In a small, nerdy corner of pop music criticism/superfanhood, there’s a concept called the “New Jersey,” named after the 1988 Bon Jovi album. Basically, a “New Jersey” is an album that’s “still super popular and even more popular than the albums that preceded it but there’s some sense that the gig is up.” Pop acts are sometimes described as having an “imperial phase,” which Tom Ewing explained on Pitchfork as containing three elements — command (“working hard and well and having the things you try resonate with your desired public”), permission (the audience is with you, and following you on your journey), and self-definition (for good or ill, this batch of work is what you’ll be defined by, and judged against, for the rest of your career). The “New Jersey,” then, can be seen as the milemarker that ends a performer or a group’s imperial phase. Anticipation is high, the work is initially well received, but then comes the dropoff.
Guns N’ Roses delivered two of the most New Jersey-ish albums in rock history in September 1991, when Use Your Illusion I and Use Your Illusion II were delivered to record stores simultaneously. Each was a double LP or single CD/cassette, running 75 minutes and containing 16 and 14 tracks, respectively. And they were hugely popular — UYI1 sold 685,000 copies in its first week, while UYI2 sold 770,000. Both albums are multiplatinum at this point. But by the end of the UYI tour in 1993, the band was already disintegrating. They put out a half-assed, barely listenable album of covers, The Spaghetti Incident?, in November 1993, which sold about a quarter of what the UYI albums had sold, and by 1997 the band was effectively over, all of its original members having gone their separate ways, leaving singer Axl Rose the legal owner of the name.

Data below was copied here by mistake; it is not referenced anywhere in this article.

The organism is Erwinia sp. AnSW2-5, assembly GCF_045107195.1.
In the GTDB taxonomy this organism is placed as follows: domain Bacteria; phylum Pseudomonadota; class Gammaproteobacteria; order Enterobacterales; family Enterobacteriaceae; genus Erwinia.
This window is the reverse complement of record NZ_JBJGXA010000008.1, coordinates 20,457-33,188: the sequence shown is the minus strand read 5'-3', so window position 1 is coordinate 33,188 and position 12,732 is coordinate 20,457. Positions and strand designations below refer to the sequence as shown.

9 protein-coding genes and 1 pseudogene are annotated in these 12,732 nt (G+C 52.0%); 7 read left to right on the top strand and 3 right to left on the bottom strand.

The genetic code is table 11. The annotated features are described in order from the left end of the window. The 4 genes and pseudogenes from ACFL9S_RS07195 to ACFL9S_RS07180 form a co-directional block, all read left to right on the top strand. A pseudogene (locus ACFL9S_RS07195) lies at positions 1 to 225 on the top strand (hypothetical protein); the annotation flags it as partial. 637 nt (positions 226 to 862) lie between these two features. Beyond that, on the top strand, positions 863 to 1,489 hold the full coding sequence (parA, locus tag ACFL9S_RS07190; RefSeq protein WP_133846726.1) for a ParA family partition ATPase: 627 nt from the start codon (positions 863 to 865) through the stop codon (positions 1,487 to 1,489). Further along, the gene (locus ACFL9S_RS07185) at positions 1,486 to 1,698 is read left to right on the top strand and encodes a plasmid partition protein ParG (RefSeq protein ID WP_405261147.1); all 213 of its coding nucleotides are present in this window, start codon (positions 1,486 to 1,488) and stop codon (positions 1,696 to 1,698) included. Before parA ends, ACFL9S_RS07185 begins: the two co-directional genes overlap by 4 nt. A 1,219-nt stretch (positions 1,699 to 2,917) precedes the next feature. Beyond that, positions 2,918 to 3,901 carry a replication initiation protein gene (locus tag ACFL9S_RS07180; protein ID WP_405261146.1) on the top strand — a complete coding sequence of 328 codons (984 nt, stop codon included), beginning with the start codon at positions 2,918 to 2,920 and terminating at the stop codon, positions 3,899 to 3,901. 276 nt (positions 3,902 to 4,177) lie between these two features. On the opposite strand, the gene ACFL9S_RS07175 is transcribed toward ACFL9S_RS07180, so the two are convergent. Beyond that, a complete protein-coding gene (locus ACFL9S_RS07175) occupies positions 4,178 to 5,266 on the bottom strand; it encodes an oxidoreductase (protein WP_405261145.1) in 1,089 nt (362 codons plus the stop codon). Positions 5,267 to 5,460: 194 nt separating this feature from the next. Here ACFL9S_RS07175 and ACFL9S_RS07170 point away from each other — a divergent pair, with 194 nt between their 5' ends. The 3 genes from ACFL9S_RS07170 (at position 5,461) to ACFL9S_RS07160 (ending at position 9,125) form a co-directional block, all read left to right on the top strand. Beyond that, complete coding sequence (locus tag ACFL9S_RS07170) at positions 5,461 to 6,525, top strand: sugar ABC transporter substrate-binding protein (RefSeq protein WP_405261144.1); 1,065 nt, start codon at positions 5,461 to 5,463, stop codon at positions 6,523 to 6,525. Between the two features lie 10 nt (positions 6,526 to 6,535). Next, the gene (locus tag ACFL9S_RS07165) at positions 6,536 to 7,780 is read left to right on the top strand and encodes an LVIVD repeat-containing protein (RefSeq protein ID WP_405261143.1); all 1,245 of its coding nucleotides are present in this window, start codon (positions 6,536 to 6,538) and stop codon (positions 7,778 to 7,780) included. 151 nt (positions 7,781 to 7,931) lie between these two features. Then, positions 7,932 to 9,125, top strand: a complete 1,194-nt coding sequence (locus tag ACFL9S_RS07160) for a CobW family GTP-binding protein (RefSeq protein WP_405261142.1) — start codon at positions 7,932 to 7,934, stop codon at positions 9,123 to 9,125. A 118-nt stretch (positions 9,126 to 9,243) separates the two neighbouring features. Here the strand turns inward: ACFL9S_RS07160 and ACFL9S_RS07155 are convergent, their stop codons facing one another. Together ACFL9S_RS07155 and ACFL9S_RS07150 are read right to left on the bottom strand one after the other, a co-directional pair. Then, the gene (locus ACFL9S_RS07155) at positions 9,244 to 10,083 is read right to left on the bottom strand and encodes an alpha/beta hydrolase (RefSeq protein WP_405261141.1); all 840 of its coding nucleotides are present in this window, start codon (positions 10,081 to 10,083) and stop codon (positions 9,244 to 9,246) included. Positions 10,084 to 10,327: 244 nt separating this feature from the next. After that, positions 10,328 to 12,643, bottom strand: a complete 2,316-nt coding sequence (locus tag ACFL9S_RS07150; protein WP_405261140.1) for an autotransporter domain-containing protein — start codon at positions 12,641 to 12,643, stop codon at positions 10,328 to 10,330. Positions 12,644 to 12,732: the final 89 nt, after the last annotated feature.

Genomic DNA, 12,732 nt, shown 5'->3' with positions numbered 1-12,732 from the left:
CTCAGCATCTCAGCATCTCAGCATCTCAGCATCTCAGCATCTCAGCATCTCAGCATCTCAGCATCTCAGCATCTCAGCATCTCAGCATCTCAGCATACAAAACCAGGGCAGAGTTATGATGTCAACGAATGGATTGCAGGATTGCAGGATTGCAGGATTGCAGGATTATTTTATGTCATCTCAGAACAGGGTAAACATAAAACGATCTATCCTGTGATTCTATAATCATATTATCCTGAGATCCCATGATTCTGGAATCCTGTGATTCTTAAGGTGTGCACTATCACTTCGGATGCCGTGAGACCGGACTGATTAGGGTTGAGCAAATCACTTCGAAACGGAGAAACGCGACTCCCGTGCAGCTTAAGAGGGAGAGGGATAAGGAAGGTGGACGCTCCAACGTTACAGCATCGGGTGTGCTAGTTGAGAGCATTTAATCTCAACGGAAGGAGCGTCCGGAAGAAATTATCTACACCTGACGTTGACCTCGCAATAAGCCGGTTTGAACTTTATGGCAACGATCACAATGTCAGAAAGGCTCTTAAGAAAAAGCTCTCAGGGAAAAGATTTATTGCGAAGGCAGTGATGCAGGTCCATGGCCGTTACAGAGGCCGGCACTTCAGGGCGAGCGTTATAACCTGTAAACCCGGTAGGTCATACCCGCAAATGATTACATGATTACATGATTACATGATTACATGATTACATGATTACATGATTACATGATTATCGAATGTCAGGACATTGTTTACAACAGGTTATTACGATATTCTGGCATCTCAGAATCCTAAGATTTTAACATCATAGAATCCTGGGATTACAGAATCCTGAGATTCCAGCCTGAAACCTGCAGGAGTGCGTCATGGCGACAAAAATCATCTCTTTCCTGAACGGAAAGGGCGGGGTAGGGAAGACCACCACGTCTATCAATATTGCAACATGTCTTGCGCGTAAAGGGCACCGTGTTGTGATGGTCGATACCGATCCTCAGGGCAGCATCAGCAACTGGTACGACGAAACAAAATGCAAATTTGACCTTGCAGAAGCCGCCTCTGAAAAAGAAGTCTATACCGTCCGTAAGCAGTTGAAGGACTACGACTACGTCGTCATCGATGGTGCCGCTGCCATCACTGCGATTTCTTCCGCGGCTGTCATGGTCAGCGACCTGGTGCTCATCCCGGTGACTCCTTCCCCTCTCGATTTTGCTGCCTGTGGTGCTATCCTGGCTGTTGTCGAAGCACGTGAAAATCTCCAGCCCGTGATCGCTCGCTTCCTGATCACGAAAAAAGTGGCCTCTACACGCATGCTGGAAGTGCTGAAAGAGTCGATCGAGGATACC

Why are we talking about this? Because last week, the Guns N’ Roses organization, which has reabsorbed some key former employees in recent years (guitarist Slash and bassist Duff McKagan came back in 2016), released remastered editions of the Use Your Illusion albums. They are available as an eight-disc boxed set with both albums, two full live concerts (a 1991 show from New York’s Ritz and a 1992 show from Las Vegas), and a Blu-Ray containing video of the New York show. (If you’re a vinyl person, there’s a 12-LP version.) But they’re also available individually as 2CD sets, and in a truly perverse/annoying gesture, the bonus discs contain additional live recordings that aren’t in the big box.
(It also strikes me as hilariously in character, of course, that these reissues came out a year and two months after the original albums’ 30th anniversary, last September, because at the height of their fame, Guns N’ Roses were infamous for taking the stage hours late. Moving on.)
I loved Guns N’ Roses debut album, Appetite for Destruction. I bought it on cassette when I was a freshman or maybe a sophomore in high school, and listened to it endlessly for months. But in the years that followed, my attention shifted to Danzig, Metallica, Living Colour, Public Enemy, Ministry…
I didn’t buy the Use Your Illusions when they came out. I was still listening to Metallica’s self-titled album, which had been released a month before. (Other records that summer/early fall that captured my attention: Cypress Hill’s debut, Kraftwerk’s The Mix, Living Colour’s Biscuits EP, Primal Scream’s Screamadelica, Prong’s Prove You Wrong, and Slick Rick’s The Ruler’s Back.) I don’t think I ever listened to them from front to back in the intervening three decades, either. But now that they’re being shoved in the public’s face again, I’ve done the thing… and honestly, the results were not impressive. If you want to bail out now, I’ll understand.